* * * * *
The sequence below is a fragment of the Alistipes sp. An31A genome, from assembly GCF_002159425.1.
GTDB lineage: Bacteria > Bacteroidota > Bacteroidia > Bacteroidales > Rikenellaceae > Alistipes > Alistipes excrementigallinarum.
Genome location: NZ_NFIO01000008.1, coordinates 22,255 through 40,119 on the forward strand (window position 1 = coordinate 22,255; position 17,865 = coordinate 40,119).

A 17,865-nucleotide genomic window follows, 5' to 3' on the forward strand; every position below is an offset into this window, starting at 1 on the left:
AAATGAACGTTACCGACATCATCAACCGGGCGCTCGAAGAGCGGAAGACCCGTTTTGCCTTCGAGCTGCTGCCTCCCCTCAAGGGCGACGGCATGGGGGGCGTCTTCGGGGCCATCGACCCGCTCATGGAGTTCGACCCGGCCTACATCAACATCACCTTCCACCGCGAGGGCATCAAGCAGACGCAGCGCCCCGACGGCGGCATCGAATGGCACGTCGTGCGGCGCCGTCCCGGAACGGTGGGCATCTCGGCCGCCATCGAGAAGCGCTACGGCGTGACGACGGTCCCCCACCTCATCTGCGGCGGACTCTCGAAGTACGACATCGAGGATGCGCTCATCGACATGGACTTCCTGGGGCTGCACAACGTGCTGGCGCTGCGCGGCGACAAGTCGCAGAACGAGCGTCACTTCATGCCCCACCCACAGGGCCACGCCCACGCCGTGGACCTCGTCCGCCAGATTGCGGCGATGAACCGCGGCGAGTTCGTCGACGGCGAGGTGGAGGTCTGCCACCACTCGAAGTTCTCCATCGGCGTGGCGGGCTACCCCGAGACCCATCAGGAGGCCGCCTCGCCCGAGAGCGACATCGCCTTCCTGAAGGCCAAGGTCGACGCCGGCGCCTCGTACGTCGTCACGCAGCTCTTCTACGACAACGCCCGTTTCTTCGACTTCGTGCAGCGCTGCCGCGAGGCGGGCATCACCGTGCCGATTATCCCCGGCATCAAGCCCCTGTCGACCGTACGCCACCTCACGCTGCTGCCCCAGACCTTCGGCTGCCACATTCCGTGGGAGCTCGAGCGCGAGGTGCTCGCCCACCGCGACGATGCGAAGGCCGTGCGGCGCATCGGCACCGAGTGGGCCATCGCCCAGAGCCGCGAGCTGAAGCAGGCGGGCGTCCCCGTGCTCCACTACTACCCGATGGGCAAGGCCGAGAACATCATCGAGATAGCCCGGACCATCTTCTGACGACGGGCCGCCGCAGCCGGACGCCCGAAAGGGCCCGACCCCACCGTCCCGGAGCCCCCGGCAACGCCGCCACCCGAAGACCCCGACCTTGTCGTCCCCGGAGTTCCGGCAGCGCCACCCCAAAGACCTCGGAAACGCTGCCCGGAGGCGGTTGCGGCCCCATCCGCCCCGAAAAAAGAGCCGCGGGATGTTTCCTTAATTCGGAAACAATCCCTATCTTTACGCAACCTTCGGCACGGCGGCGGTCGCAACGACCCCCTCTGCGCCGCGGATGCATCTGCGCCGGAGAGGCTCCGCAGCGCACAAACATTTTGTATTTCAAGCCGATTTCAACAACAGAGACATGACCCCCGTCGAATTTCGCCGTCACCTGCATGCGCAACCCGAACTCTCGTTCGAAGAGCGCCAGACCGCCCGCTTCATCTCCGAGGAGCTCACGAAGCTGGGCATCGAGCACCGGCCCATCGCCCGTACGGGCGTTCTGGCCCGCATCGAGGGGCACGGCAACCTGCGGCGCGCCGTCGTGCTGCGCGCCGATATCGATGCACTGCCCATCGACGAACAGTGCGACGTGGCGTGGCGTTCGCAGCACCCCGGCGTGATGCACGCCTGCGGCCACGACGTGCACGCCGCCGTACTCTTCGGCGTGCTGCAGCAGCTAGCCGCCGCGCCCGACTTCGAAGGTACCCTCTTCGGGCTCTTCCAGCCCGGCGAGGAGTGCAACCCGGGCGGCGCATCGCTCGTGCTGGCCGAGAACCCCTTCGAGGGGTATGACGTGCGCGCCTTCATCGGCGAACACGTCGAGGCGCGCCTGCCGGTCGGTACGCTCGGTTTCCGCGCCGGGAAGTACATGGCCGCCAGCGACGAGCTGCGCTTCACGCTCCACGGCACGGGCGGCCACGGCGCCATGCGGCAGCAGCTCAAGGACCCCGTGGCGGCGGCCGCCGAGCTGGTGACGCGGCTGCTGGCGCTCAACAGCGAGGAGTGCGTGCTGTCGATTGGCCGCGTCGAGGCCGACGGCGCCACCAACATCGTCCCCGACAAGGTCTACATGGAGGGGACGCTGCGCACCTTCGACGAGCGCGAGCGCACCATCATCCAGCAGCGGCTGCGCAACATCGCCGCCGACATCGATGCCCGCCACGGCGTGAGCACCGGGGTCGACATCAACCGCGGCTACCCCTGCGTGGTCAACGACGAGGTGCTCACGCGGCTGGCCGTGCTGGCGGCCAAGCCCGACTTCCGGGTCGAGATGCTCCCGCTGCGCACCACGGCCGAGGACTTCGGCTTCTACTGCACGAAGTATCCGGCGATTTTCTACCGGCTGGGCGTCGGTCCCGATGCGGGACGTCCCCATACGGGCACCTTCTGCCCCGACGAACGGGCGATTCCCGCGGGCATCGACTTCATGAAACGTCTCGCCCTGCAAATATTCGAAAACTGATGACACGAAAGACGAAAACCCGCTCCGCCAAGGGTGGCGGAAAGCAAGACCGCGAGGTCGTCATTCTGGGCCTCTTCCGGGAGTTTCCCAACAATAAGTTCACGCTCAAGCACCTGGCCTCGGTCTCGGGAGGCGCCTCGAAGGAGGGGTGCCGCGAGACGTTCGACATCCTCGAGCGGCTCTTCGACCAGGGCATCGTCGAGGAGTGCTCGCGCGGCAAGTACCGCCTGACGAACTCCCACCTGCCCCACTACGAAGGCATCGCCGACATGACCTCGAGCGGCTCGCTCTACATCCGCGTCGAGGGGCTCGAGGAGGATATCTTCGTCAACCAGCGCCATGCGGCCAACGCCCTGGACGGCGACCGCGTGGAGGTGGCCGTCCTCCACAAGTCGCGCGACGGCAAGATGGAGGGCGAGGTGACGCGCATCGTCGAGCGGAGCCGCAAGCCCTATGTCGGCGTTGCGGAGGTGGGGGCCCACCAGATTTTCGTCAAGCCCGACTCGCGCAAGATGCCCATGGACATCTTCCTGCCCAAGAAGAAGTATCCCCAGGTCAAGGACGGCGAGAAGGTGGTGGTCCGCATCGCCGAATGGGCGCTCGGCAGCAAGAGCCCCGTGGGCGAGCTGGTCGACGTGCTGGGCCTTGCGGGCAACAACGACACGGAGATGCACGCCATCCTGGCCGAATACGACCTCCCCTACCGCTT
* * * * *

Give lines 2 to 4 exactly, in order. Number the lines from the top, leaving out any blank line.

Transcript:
GTDB lineage: Bacteria > Bacteroidota > Bacteroidia > Bacteroidales > Rikenellaceae > Alistipes > Alistipes excrementigallinarum.
Genome location: NZ_NFIO01000008.1, coordinates 22,255 through 40,119 on the forward strand (window position 1 = coordinate 22,255; position 17,865 = coordinate 40,119).

A 17,865-nucleotide genomic window follows, 5' to 3' on the forward strand; every position below is an offset into this window, starting at 1 on the left: